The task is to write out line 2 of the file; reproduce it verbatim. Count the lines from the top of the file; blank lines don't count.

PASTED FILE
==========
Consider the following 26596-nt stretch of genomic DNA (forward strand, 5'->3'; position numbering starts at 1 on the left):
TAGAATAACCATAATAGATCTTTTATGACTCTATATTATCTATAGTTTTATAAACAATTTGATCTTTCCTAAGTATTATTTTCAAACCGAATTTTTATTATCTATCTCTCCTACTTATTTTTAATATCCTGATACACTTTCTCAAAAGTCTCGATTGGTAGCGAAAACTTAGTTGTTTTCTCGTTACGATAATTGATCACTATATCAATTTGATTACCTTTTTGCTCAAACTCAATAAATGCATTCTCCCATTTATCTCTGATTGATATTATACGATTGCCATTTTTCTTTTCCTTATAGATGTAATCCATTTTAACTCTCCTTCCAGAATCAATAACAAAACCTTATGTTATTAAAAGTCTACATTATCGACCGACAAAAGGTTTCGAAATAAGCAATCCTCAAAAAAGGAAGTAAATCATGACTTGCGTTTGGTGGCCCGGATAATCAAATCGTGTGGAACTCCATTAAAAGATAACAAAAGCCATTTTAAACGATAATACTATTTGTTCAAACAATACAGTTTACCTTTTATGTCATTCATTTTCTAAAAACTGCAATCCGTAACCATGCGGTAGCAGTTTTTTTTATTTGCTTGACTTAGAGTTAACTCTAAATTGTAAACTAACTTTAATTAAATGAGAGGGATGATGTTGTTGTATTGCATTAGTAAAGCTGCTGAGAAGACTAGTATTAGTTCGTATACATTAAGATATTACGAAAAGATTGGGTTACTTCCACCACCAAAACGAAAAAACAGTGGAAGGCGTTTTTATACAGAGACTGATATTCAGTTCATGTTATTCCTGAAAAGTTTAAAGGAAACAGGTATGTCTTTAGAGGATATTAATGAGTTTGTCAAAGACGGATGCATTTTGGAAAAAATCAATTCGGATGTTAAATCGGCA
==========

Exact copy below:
TAGAATAACCATAATAGATCTTTTATGACTCTATATTATCTATAGTTTTATAAACAATTTGATCTTTCCTAAGTATTATTTTCAAACCGAATTTTTATTATCTATCTCTCCTACTTATTTTTAATATCCTGATACACTTTCTCAAAAGTCTCGATTGGTAGCGAAAACTTAGTTGTTTTCTCGTTACGATAATTGATCACTATATCAATTTGATTACCTTTTTGCTCAAACTCAATAAATGCATTCTCCCATTTATCTCTGATTGATATTATACGATTGCCATTTTTCTTTTCCTTATAGATGTAATCCATTTTAACTCTCCTTCCAGAATCAATAACAAAACCTTATGTTATTAAAAGTCTACATTATCGACCGACAAAAGGTTTCGAAATAAGCAATCCTCAAAAAAGGAAGTAAATCATGACTTGCGTTTGGTGGCCCGGATAATCAAATCGTGTGGAACTCCATTAAAAGATAACAAAAGCCATTTTAAACGATAATACTATTTGTTCAAACAATACAGTTTACCTTTTATGTCATTCATTTTCTAAAAACTGCAATCCGTAACCATGCGGTAGCAGTTTTTTTTATTTGCTTGACTTAGAGTTAACTCTAAATTGTAAACTAACTTTAATTAAATGAGAGGGATGATGTTGTTGTATTGCATTAGTAAAGCTGCTGAGAAGACTAGTATTAGTTCGTATACATTAAGATATTACGAAAAGATTGGGTTACTTCCACCACCAAAACGAAAAAACAGTGGAAGGCGTTTTTATACAGAGACTGATATTCAGTTCATGTTATTCCTGAAAAGTTTAAAGGAAACAGGTATGTCTTTAGAGGATATTAATGAGTTTGTCAAAGACGGATGCATTTTGGAAAAAATCAATTCGGATGTTAAATCGGCA